Homestay providers confident quality services will fuel recovery of the industry, Yang Feiyue reports.
Airbnb host Si Jiu's glamping facility in Shanghai. (PHOTO PROVIDED TO CHINA DAILY)
With the novel coronavirus epidemic generally under control in China, tourism is picking up again across the country, and homestay providers are getting back to business.
Zhang Jun, 41, is now considering leasing more houses for his homestay operations.
"Bookings for my rooms have been more than 90 percent since July," says Zhang, who is currently operating about eight houses in Wuhan, capital of Hubei province, where China's first novel coronavirus cases were detected.
He dropped eight houses, half of his supply, after the coronavirus hit his business in January.
"All the orders were canceled, as tourism was halted," Zhang says.
But because the business had been doing well before then－usually, about 80 percent of his homestays were booked－and he had faith in tourism recovering quickly once the epidemic was under control, Zhang decided to carry on.
He launched his homestay business part time in 2016, and had been doing so well that he decided to go full time in May, last year.
On average, Zhang made 20,000 yuan (US$2,852) a month then.
"The epidemic will be over eventually, and I believe things will get better," Zhang says.
When Wuhan became the frontline for China's fight against the virus with medical teams from around the country arriving to provide support, Zhang offered his places to medical personnel for free until they left in March.
A homestay offered by Wuhan resident Zhang Jun. (PHOTO PROVIDED TO CHINA DAILY)
To survive, he later signed long-term lease with tenants who needed a place for work or quarantine purposes.
Zhang saw the ray of light when the city's lockdown was lifted on April 8.
"Basically, I made ends meet in May and have started to make a profit since June," Zhang says.
To date, most of Zhang's customers are staying two to three nights, which is typical of traveler behavior, he says.
He now works with lodging and short-term vacation rental provider Airbnb and the country's largest on-demand service platform Meituan Dianping, and has developed tourism services to complement his homestay operations.
"I've opened an inn in Enshi, and developed a tourism route connecting it to Wuhan," Zhang says.
Zhang is optimistic about the future.
"Quality homestay providers will get bigger and stronger because the epidemic has forced inferior competitors out of the market," he says.
"It will actually push the development of the market in a healthier direction."
Homestay businesses have shown strong signs of recovery since May, according to data from Airbnb.
Homestay bookings in 72 cities across the country more than doubled in May compared with April, Airbnb reports.
Chongqing, Hunan province's capital Changsha, Sichuan province's capital Chengdu and Zhejiang province's capital Hangzhou were among the first to see recovery.
"About 84 percent of our surveyed subjects expressed hopes of traveling to another city in the next 12 months," says Peng Tao, president of Airbnb China.
Dengcun township in Hubei province's Yichang sees visitors drawn to its natural scenery and tea culture. (ZHANG GUORONG / FOR CHINA DAILY)
Beach, suburbs and rural areas are the preferred choices and, unsurprisingly, hygiene is the top priority for most post-epidemic travelers at the moment, Peng says, adding that Airbnb will develop more relevant tourism products and offer more quality accommodation experiences in the future.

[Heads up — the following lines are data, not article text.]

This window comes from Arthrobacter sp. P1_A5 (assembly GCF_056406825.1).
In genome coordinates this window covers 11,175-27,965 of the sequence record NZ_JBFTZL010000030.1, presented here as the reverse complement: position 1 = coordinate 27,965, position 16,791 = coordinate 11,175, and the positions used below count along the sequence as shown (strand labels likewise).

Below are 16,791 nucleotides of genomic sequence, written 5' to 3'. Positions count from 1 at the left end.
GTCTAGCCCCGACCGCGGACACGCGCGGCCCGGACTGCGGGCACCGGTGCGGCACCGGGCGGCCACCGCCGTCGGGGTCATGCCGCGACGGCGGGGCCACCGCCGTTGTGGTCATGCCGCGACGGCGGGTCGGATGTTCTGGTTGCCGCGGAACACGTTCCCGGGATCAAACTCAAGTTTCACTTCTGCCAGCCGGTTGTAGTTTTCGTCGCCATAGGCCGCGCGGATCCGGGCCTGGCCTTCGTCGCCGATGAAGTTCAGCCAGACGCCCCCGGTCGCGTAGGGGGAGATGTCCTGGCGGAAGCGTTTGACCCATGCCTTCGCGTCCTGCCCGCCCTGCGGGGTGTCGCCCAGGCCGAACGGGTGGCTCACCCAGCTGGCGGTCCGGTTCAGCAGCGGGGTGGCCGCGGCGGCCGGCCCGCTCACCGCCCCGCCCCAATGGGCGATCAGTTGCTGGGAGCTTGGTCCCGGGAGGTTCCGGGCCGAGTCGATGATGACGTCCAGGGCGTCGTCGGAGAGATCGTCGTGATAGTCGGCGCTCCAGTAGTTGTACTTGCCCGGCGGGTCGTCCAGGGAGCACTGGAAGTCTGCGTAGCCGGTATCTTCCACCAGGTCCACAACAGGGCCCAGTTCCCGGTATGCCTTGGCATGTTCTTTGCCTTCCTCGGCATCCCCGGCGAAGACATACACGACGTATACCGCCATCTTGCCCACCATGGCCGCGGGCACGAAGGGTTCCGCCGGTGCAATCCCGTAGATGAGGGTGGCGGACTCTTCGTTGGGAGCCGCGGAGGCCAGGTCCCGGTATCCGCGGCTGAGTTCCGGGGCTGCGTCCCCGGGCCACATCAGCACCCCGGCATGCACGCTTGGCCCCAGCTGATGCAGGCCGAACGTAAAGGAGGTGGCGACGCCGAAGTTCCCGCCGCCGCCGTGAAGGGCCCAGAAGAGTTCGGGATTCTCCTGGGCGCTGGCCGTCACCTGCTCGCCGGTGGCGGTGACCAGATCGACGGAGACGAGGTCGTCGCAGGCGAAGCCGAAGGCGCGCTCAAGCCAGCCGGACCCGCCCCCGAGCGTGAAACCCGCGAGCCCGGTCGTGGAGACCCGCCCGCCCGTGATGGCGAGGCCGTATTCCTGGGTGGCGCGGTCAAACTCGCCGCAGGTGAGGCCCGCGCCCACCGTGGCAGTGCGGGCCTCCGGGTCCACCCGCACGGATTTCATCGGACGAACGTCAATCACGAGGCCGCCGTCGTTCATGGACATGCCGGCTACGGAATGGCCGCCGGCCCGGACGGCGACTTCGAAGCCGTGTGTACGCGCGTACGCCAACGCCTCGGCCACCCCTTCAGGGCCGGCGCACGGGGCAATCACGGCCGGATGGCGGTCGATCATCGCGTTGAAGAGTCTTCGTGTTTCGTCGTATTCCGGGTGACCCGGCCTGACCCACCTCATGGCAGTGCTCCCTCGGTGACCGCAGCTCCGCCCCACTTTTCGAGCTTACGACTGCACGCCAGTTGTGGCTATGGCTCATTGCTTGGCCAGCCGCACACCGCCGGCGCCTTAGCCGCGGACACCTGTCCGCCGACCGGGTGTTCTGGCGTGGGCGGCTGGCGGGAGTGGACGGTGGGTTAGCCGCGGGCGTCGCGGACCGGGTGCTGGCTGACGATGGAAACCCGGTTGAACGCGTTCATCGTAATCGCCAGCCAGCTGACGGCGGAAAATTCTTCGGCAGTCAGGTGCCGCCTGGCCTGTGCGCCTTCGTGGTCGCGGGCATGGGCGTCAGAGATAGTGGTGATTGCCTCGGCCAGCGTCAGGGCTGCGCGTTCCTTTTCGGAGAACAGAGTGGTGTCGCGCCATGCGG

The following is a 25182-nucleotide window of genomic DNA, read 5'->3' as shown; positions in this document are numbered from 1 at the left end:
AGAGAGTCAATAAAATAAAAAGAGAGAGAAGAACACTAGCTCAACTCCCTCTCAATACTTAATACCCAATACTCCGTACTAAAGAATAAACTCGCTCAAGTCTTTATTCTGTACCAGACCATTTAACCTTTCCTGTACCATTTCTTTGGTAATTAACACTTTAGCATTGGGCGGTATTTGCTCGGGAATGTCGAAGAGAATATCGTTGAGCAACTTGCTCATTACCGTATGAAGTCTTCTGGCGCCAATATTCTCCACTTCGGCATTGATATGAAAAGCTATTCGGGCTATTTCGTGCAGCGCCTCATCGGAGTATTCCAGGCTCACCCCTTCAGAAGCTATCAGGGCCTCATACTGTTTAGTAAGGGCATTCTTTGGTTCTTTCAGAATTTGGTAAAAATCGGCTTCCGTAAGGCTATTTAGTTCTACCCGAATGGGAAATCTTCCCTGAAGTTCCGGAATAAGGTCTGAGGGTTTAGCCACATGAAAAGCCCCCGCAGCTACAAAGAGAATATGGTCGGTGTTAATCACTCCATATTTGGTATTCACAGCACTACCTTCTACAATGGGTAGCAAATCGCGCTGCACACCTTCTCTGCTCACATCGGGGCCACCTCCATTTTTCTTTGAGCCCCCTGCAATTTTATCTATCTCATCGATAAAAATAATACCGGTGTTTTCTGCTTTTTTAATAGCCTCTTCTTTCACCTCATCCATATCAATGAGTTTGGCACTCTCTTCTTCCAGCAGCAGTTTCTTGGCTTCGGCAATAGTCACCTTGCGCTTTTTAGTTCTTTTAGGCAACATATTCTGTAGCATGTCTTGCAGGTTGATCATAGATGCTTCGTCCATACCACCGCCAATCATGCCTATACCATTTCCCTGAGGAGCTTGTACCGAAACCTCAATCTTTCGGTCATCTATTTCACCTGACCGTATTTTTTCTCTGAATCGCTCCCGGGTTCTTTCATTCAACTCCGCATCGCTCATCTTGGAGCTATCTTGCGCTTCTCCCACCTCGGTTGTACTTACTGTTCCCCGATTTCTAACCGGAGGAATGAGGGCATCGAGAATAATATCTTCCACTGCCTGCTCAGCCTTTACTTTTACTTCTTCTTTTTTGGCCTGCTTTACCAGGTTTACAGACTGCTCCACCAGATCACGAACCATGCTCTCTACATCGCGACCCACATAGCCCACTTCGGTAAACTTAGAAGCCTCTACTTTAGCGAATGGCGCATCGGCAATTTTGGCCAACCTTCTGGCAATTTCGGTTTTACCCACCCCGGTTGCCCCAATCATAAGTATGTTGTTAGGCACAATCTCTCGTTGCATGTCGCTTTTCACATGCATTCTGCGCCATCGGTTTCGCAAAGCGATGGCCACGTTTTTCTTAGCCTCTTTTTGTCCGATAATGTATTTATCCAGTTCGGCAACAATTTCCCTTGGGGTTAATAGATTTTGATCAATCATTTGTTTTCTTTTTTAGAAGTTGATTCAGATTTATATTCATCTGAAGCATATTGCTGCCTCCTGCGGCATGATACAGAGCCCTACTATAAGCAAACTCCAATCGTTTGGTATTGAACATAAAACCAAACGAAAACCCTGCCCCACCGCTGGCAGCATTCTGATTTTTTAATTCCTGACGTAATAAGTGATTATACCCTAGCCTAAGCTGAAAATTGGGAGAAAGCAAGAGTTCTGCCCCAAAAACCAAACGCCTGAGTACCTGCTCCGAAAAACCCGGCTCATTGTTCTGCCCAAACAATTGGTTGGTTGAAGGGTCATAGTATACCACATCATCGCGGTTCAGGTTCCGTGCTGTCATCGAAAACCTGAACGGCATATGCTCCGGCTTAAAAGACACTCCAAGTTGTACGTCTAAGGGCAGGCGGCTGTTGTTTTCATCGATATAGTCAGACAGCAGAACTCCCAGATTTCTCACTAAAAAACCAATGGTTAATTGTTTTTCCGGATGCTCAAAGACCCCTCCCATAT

The epidemic has also made some homestay providers try to find new niches in the market.
Before the onset of the epidemic, Si Jiu, a tattoo artist from Shanghai, ran about 10 homestays, with more than 90 percent of them usually booked.
"My friends are all designers and we want travelers to experience Shanghai the way it should be," Si says.
She began offering renovated old Western-styled houses to travelers for accommodation in 2016, but the novel coronavirus outbreak forced her to rethink her strategy.
She dropped 20 percent of her homestays, put 60 percent on long-term leases and kept 20 percent running as before.
"Camping often came up in our team discussions as to what to do next during the epidemic," Si says.
So she began offering glamping for her customers in April, and it has proved to be a hit.
As Shanghai, Jiangsu and Zhejiang resumed in-province travel in April, short-distance travel, especially to rural places, has seen explosive growth.
"Urban travelers who had stayed in for months were desperate to get into the country for some fresh air," Si says.
"Glamping provides the opportunity to get close to nature and enjoy outdoor activities and it appeals to white-collar urban residents."
Si says that she wanted to explore camping when Airbnb encouraged homestay providers to offer various experience-based programs years ago.
After getting tents and auxiliary equipment and reaching agreements with such camping site partners as Qianxiaoju Creative Farm and Changxing Island Country Park in Shanghai, Si opened her own Morning Glamping brand.
She provides full camping kits, including outdoor lamps and barbecue grills.
Yoga, bonfire parties and open-air cinemas are available to spice up the traveler experience.
Prices range from around 499 yuan to 899 yuan a night.
"We were fully booked in May," Si says, adding that orders are steady now, with monthly booking rate at about 80 percent on average.
To date, Si has opened five facilities in Shanghai and Beijing.
At the same time, Si and her team are working to promote glamping culture across the country.
"We're in talks about projects in the north and the south of the country," Si says.
She hopes that guests will eventually enjoy camping to the extent that they would bring their own stuff and set up their stay from scratch.
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